AT&T signed up half a million cars to its 4G network between July and September, the result of deals with Audi and General Motors to connect cars and offer in-vehicle hotspots for riders.
Self-driving vehicles will make the driver redundant, but long before that, smarter cars may leave the driver thinking about other things.
Network operator Orange wants to help businesses deliver relevant information to their customers, and keep track of things and people, with three new services that take advantage of its mobile networks.
If you get stuck in traffic a lot, your next car may be able to talk to other vehicles and help keep you off jammed roads.
Chinese search giant Baidu has entered into a partnership with BMW to jointly research driverless car technologies, with the goal of developing a semi-autonomous vehicle in three years.
Foxconn Technology Group, the maker of Apple's iPhone, is investing at least 5 billion yuan (US$811 million) to develop electric car manufacturing in a Chinese province.
The Skully AR-1, a high-tech helmet aimed at making motorcycle riding safer by letting riders see what's behind them, is now available for preorder.
Uber has agreed to put a cap on its tactic of raising prices during emergencies and natural disasters.
Google is launching a new version of its Android operating system for use in cars, seeking to integrate itself into a place in which Americans spend hours every week.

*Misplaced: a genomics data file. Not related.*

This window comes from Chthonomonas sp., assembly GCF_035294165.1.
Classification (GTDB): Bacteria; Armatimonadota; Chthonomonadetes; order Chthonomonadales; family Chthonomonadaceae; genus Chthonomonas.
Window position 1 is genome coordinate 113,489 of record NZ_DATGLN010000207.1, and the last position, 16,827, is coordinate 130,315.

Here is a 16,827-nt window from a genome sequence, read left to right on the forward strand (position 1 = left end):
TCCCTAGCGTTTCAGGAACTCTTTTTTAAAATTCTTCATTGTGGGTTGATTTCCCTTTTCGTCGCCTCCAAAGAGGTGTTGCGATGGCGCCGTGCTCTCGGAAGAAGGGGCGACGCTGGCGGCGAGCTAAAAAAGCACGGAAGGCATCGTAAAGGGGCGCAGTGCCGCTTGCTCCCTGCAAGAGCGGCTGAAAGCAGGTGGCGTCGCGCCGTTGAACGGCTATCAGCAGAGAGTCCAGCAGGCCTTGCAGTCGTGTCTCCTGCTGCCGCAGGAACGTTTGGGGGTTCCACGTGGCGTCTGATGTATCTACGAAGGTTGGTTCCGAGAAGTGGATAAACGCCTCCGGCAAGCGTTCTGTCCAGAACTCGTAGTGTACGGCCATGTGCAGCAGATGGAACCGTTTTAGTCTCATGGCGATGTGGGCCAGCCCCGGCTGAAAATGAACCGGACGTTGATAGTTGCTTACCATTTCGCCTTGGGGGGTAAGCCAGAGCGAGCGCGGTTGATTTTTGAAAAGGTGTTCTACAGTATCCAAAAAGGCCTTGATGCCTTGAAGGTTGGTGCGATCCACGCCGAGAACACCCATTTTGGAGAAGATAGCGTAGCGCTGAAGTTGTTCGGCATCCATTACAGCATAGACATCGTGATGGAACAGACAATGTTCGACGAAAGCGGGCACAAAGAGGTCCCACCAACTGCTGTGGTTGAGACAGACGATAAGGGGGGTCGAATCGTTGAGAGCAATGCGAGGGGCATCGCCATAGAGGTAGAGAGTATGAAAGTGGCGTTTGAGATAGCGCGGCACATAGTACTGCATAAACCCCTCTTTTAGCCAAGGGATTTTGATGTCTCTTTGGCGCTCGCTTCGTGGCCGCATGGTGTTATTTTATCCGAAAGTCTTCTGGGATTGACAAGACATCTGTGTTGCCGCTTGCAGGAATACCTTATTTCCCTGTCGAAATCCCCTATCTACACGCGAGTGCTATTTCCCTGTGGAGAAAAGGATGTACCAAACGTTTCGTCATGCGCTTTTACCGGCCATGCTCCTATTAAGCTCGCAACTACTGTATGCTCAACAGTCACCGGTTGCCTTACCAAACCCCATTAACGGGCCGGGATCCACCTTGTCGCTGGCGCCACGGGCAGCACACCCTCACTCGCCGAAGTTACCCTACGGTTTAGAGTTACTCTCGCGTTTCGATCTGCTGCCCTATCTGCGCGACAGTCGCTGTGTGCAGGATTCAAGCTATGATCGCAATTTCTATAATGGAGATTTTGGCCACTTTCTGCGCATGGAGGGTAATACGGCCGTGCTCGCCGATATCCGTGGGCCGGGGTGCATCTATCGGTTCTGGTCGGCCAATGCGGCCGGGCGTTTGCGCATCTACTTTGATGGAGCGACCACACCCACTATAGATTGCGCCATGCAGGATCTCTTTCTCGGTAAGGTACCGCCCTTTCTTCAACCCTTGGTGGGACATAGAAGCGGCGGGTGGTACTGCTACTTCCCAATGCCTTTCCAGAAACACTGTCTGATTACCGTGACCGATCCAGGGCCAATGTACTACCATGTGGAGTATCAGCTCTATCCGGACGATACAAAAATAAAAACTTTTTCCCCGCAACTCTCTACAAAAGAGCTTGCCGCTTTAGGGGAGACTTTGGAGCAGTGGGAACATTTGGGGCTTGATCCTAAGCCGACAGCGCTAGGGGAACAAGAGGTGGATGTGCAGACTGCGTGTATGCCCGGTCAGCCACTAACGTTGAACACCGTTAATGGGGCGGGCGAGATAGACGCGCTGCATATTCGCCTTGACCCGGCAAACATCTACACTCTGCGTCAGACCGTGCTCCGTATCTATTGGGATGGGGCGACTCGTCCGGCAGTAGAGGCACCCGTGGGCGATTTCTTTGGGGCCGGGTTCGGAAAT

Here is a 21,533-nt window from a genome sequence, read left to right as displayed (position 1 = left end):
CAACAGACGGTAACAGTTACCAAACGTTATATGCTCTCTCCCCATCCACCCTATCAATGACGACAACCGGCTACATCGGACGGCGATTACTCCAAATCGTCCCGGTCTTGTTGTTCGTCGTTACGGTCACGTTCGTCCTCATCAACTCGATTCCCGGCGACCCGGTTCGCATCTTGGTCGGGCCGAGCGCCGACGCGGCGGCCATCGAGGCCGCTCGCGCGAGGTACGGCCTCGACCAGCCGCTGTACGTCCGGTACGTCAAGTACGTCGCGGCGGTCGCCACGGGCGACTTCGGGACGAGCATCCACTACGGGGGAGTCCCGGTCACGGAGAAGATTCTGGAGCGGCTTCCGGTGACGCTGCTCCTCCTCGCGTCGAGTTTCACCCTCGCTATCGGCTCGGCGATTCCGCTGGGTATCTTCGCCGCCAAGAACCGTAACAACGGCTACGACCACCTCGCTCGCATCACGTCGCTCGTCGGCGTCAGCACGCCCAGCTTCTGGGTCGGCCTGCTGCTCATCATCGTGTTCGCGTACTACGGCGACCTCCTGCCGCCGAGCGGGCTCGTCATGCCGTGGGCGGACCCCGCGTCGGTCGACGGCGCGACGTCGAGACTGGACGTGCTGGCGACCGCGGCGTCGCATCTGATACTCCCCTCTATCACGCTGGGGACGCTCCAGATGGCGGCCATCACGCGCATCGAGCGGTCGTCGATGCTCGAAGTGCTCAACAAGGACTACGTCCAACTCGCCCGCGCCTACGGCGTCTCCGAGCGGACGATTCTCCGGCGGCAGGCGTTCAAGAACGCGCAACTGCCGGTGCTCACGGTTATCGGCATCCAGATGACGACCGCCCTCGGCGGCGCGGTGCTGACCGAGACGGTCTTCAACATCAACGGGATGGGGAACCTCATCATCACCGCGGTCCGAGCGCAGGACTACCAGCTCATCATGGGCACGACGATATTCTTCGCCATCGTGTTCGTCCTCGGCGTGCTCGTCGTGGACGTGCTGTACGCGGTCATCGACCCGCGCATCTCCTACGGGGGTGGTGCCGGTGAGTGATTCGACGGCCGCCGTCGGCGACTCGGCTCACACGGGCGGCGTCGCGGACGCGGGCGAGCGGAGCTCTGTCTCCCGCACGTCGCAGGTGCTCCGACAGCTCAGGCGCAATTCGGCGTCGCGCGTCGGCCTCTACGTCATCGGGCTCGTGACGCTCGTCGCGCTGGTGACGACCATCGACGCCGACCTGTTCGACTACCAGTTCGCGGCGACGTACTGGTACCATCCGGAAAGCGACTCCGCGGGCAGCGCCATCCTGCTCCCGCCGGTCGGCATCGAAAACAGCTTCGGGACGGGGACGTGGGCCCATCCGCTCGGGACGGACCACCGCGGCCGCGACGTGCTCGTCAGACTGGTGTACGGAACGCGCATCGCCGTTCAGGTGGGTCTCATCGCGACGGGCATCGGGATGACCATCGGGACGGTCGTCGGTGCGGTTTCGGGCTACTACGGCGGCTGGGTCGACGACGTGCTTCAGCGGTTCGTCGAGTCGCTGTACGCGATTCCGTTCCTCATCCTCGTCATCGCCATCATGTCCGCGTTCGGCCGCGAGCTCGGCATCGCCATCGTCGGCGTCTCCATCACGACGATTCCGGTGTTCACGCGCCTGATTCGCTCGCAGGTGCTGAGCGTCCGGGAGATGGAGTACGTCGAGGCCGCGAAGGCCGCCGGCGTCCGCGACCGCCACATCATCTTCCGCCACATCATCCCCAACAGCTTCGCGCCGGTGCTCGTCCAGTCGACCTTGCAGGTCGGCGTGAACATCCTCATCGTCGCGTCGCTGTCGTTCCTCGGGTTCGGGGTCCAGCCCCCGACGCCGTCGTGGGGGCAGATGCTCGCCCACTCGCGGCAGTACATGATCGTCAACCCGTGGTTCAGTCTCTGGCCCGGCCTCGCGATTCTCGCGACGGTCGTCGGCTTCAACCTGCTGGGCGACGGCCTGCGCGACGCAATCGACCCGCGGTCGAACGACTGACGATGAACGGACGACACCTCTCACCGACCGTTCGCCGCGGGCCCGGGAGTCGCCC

Ford will begin offering its AppLink voice control system in additional Asian markets and bring its emergency assistance technology to Taiwan, the company said Monday at the Computex trade show in Taipei.
For years, Nokia sold mobile phones with the slogan "Connecting people," but following the sale of its phone business to Microsoft, the company is looking for the next big thing.
Protecting privacy was on the minds of almost all the dignitaries assembled in Hanover, Germany, on Sunday night to open this year's Cebit trade show, the theme of which is "datability," or big data with responsibility.
Apple has teamed with car manufacturers to let drivers use their iPhones to make calls, access music, get directions and send and receive messages with a touch or a voice command using the car's display and controls.
If you want to find out how the so-called Internet of things is shaking up the tech industry, Mobile World Congress in Barcelona is the place to be this week.
Allowing drivers to access more mobile phone apps on a dashboard display while at the wheel sounds like a recipe for disaster -- but at Mobile World Congress members of the Car Connectivity Consortium showed how they plan to do this while limiting di...
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